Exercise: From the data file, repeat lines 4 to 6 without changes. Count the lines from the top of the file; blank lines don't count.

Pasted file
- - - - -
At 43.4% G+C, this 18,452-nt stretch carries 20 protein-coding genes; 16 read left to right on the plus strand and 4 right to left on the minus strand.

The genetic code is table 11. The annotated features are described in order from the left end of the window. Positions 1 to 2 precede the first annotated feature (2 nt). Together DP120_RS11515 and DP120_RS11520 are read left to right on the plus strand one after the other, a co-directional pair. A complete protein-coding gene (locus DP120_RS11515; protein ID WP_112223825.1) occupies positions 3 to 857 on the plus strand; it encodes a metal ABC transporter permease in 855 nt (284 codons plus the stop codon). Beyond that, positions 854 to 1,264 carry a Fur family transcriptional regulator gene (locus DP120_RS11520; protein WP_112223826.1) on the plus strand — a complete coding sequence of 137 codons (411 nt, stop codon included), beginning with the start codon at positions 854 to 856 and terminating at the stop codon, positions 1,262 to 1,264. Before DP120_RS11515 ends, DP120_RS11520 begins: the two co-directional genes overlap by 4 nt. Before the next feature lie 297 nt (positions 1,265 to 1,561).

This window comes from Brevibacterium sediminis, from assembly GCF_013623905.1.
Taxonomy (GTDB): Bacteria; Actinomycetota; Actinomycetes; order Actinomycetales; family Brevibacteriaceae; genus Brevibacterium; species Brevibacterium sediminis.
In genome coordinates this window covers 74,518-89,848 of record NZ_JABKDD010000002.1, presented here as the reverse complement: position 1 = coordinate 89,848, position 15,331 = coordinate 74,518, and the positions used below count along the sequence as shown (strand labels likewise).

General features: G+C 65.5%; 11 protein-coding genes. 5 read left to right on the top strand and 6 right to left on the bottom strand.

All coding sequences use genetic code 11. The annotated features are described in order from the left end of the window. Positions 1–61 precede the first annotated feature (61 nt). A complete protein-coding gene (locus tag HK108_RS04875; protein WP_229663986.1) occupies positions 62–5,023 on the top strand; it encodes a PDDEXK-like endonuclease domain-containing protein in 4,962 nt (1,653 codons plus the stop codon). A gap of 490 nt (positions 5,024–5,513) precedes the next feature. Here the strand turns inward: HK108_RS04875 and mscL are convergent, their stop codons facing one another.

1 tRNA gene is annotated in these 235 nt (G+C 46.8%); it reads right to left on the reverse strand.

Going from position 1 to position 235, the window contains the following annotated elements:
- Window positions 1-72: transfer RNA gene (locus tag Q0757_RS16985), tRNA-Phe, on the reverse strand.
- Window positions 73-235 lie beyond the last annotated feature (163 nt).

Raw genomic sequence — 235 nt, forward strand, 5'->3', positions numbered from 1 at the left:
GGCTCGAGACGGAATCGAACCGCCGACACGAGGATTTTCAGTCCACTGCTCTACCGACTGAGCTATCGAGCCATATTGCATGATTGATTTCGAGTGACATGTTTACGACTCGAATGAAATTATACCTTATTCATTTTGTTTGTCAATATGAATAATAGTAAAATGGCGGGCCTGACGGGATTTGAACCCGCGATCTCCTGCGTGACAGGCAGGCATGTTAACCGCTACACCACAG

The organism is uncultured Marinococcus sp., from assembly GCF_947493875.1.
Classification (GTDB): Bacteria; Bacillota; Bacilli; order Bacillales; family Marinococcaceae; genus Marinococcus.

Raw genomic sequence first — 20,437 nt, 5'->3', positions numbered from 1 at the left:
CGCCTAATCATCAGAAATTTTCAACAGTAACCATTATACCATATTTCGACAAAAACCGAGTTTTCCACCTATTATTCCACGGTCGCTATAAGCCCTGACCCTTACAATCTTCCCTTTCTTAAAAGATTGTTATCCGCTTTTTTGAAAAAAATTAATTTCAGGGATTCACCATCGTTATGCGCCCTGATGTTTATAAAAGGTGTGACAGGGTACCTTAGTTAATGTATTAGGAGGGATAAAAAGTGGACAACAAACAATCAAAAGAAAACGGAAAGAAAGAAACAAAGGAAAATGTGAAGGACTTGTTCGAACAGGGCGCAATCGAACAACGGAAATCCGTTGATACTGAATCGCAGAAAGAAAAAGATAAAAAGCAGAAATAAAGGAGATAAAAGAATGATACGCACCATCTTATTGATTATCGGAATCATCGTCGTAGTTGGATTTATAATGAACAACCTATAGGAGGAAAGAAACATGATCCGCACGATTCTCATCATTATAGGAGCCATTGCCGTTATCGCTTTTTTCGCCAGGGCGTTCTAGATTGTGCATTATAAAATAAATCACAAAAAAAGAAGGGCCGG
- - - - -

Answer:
Taxonomy (GTDB): Bacteria; Actinomycetota; Actinomycetes; order Actinomycetales; family Brevibacteriaceae; genus Brevibacterium; species Brevibacterium sediminis.
In genome coordinates this window covers 74,518-89,848 of record NZ_JABKDD010000002.1, presented here as the reverse complement: position 1 = coordinate 89,848, position 15,331 = coordinate 74,518, and the positions used below count along the sequence as shown (strand labels likewise).

General features: G+C 65.5%; 11 protein-coding genes. 5 read left to right on the top strand and 6 right to left on the bottom strand.